We want four high-quality maps within six months. Do that and you can keep the DNE with our thanks. You can pick whatever topics interest you, but we reserve the right to reject any map on any grounds, including but not limited to quality, legality or community standards. Nobody wants a "How to make crystal meth in your bathtub" map. Well, maybe they do want it, but we aren't going to publish it. All maps will be reviewed, but in most cases accepted maps will not be edited. You're the expert, not us - we just want to make sure the maps on our site maintain a consistently high quality.

We want maps people will use, so we want maps for things people actually do. Are you a stock broker? Show us how to improve our portfolio. Are you an art historian? Show us how impressionism came about. Are you a golf pro? Show us how to shave 5 strokes off our game.

While there are no absolute standards regarding size, content or topic, an acceptable map must be valuable. This can include (but is not limited to):
  • Original research
  • Improved organization/navigation of existing knowledge
  • Simplified or easy to follow instructions for completing tasks
Maps can include any information that can be stored digitally. This includes:
  • Any original work you've done in any format recognized by Windows
  • Multimedia (images, audio and video)
  • Web pages
  • Any other files in any format
  • plus, meta-data on anything you want
Obviously, all maps published on our site have to respect copyrights. Links to publicly accessible web sites are probably going to be okay, because the map will just open your reader's browser to the linked web page, but copying the content from a web page and putting it in a separate file might be an infringement. A note on multimedia: maps on the site are downloaded and hosted locally by users who run the DNEMaps map reader. Keep in mind that users may not want to download a map that is too large.

The Fine Print

  • You must submit a total of four maps in six months, at the rate of one map every 45 days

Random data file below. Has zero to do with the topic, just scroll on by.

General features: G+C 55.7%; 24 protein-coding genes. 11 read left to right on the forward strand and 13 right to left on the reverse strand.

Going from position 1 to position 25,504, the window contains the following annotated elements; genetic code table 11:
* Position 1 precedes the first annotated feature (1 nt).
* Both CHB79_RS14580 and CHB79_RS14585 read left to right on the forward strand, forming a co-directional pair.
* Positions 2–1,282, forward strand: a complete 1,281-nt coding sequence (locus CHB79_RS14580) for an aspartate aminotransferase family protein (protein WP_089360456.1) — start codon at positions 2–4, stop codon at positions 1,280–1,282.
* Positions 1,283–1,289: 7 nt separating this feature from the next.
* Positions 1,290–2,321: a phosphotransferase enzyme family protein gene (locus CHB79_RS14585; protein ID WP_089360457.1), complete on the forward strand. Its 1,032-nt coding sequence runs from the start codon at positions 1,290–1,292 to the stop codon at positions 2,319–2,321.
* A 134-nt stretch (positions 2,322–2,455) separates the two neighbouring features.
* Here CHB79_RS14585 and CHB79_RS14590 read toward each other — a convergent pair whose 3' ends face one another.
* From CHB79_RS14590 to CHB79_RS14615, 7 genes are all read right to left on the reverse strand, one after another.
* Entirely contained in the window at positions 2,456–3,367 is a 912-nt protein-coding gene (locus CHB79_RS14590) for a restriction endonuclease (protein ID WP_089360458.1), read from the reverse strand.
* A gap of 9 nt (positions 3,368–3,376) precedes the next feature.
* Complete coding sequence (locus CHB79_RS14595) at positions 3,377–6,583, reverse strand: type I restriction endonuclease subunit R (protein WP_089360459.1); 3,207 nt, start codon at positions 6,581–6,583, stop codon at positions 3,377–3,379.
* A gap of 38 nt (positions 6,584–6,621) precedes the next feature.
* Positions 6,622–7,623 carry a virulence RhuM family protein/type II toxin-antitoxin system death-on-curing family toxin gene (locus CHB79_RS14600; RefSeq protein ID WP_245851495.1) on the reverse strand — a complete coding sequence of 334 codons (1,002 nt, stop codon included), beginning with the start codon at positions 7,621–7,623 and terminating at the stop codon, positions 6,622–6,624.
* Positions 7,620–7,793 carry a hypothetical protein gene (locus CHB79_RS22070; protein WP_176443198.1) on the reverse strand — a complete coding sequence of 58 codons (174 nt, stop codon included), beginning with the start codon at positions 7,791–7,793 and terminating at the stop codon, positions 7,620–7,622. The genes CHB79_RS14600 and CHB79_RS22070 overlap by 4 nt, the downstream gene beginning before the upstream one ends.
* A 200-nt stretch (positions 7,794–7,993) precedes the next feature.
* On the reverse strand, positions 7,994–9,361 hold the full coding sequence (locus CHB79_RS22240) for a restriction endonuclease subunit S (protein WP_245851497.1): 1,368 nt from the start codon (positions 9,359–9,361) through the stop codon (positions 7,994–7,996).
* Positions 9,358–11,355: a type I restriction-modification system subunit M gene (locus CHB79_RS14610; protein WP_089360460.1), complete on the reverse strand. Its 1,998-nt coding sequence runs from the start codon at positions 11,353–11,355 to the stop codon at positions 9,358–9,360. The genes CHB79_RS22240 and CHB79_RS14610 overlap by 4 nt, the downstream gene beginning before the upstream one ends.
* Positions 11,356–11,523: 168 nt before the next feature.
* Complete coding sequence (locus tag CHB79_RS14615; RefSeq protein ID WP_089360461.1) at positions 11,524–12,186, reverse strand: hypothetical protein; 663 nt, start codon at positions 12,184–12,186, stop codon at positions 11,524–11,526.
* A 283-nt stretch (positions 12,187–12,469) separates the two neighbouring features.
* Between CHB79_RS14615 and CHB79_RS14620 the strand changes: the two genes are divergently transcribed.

• All submitted maps have to be approved by Dekstrus
  • Maps must maintain high quality. We aren't ogres about this; we just want our site to provide good quality information. Which is to say that we have editors who must approve every map before we publish it, but we want to publish every good map we get.
  • Maps can be rejected for any reason, including, but not limited to, quality, accuracy, community standards, and legal issues
  • Maps must not infringe copyrights (it is assumed that links to other web sites does not constitute copyright infringement)
  • Maps submitted can be freely downloaded by anyone
  • If you publish a map here, you can also publish it elsewhere (for instance, on your own blog), however, you must acknowledge use of the Dekstrus tool and link to our site
  • Authors are responsible for maintaining maps (correcting reported dead links, etc.) for one year.

There is never any commitment - if you decide at any time that you do not want to complete the program, just let the authoring license lapse.
System Requirements:
  • Microsoft® Windows 2000 or XP only

Hardware Minimum Requirements.
  • Pentium IV
  • 256 MB Ram
  • 1024 x 768 screen resolution
  • Sound card
  • 20 Gigabyte hard drive
  • 16 MB graphics card

  • Pentium V 1.5 GHz
  • 1024 MB Ram
  • Screen Resolution of 2048x768 (dual monitor)
  • 32 MB Graphics Card